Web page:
Vous êtes sur la page 1sur 10

Information Technology: Its Uses in Tourism Industry

Mekonnen G/Egziabher (Catering and Tourism Training Institute)


Information and Communication Technology in tourism sector is of special significance. This is due to its
special product behavior. Accordingly, various high tech information and communication technologies are
in use in the tourism sector around the world. They are used for tourism product development, marketing,
distribution and training of tourism sector personnel. These technologies are so indispensable in order to
find out and satisfy the ever-changing demands for tourism products.
This article looks at different uses of information and communication technologies in tourism sector around
the world. It also examines its current level of use in Ethiopia’s tourism industry and indicates future areas
of application if the country is to get the maximum benefit thereof.


Though there are many definitions for tourism, it could be simply defined as a
“travel and stay of a non-resident”. In order to travel to a particular area there must be a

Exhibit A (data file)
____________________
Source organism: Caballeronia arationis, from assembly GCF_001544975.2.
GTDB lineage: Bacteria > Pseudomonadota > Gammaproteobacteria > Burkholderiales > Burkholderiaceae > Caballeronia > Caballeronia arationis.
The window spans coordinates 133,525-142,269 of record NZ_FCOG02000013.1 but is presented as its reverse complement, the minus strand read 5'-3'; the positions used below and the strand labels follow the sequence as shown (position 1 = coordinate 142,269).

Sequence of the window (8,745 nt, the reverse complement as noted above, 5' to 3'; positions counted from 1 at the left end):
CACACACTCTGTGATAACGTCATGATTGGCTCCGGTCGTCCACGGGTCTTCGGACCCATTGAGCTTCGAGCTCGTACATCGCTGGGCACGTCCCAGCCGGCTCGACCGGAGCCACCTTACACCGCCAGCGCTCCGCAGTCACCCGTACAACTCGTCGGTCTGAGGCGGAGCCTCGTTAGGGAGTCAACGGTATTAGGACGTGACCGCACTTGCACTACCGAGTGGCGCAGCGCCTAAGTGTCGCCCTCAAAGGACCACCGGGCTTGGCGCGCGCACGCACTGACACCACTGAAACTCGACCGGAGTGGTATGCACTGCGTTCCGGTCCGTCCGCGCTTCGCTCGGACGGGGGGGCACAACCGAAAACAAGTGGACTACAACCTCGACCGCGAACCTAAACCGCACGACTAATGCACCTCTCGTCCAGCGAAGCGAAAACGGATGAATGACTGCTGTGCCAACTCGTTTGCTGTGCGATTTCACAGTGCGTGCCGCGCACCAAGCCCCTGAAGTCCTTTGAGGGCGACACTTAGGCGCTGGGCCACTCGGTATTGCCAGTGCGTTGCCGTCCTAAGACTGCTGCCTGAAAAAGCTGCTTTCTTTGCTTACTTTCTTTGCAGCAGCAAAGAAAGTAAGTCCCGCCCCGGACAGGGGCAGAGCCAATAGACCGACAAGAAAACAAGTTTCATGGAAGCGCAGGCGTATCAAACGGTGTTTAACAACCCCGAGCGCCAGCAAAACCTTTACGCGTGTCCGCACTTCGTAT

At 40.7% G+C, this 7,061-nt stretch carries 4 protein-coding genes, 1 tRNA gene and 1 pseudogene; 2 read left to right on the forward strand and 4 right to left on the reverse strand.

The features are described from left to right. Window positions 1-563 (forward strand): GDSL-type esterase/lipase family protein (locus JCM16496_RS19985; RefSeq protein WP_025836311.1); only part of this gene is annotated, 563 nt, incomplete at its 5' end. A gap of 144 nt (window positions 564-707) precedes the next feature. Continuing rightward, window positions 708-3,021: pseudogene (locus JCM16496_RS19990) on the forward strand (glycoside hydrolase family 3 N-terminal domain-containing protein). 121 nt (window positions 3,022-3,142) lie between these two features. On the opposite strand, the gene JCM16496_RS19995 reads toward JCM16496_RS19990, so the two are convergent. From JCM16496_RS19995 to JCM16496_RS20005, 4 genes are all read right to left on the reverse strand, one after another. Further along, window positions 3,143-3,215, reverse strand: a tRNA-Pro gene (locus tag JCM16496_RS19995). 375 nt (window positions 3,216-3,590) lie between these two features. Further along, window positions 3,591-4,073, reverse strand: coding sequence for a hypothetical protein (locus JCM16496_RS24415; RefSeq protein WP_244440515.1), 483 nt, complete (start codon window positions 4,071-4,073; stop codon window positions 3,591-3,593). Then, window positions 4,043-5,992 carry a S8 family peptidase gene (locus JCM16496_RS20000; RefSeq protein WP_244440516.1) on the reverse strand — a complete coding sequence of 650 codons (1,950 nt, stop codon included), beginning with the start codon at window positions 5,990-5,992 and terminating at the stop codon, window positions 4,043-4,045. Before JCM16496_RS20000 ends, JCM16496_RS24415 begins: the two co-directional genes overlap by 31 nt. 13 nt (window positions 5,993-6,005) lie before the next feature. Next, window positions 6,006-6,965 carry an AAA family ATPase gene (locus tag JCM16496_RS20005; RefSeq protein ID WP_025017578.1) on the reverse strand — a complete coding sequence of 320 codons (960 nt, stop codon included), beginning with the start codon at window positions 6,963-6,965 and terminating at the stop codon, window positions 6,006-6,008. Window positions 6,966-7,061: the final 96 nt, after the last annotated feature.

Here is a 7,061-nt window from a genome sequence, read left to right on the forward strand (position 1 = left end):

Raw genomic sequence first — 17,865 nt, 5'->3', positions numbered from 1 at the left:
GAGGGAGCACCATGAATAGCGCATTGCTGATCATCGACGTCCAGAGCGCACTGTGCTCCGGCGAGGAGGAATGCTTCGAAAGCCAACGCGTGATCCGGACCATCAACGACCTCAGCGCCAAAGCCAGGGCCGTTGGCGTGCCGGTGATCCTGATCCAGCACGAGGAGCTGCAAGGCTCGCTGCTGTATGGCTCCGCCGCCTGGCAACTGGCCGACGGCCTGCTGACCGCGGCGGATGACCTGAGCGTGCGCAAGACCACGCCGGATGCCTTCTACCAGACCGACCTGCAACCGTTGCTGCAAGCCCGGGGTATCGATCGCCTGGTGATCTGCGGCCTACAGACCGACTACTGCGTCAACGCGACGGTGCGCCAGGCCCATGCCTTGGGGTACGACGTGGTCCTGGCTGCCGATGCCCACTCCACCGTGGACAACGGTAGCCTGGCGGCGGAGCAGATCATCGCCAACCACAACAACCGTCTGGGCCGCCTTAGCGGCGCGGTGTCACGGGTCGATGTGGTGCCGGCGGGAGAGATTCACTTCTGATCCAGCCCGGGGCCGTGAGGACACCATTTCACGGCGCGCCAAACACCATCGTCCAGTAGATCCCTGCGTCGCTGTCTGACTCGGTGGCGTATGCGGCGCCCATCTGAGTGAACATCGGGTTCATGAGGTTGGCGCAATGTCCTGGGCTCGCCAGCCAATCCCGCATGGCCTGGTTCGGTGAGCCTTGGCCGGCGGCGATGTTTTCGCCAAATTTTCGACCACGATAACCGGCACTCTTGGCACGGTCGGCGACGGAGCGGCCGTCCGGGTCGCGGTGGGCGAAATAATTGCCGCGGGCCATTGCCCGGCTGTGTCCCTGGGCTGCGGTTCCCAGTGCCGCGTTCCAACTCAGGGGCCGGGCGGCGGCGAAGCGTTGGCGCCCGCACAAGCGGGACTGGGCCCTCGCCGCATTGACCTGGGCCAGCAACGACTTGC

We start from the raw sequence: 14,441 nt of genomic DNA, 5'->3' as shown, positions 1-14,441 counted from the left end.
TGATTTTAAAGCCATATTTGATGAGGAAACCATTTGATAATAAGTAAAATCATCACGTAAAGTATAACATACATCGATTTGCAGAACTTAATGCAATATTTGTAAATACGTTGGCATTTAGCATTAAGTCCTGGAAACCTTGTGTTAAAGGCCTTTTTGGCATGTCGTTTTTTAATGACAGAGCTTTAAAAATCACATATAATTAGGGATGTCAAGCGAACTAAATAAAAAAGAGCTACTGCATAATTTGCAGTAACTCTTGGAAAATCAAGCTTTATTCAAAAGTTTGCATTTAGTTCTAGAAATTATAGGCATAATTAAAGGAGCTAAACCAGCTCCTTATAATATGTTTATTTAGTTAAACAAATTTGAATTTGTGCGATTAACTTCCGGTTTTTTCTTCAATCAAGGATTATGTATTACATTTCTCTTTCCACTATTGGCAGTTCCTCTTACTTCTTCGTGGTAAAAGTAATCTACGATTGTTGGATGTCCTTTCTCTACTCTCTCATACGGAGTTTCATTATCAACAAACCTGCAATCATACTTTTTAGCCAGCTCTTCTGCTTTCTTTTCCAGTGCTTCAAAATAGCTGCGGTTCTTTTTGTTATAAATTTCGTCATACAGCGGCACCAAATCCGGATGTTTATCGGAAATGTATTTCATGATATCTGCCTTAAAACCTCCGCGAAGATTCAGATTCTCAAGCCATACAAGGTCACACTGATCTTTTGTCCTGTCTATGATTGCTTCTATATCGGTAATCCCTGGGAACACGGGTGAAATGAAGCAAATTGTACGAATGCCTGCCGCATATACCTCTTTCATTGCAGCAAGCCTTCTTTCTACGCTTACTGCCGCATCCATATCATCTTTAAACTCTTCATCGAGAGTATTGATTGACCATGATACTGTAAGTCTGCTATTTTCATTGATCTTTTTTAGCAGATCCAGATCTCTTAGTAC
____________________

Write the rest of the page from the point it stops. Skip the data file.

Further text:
reason. For example a person may travel for leisure, business, visiting friends and
relatives, health, education etc. He/she chooses a destination for one or the other reason.
Transport is necessary to travel and accommodation to stay at the destination. So,
tourism as an industry has three major components: Attraction, Accommodation and
Transport. In the developed world, today, all these components have reached at their
zenith in satisfying their customers’ needs aided by modern technology. These
components have also came a long way to offer a range of products which suit the needs
of multitude tourists around the world, and are still working hard to cater to an ever
changing test of them.
Tourism is ranking the top ahead of all other categories of international trade.
This is evident from the statistical information compiled from all over the world by WTO
(World Tourism Organization). The number of international arrival shows an evolution
from a mere 25 million in 1950 to 657million in 1999.The trend shows a tremendous
increase both in the number of tourists and income in the coming years. With respect to
the income generated through tourism, in 1998, international tourism and international
fare receipts (the receipts related to passenger transport of residents of other countries)
together accounted for an estimated US$ 532 billion (WTO, Tourism Highlights, 2000).
This growth of tourism activity clearly marks tourism as one of the most remarkable
economic and social phenomena in the world.

Information technology and the tourism industry components

As indicated above the tourism industry is made up of three major components: namely,
(i) Transport sector, which includes air, water and surface transport,
(ii) Accommodation sector, all types of establishments that offer lodging to visitors
(Hotel, Motel, Guest houses, caravans etc.)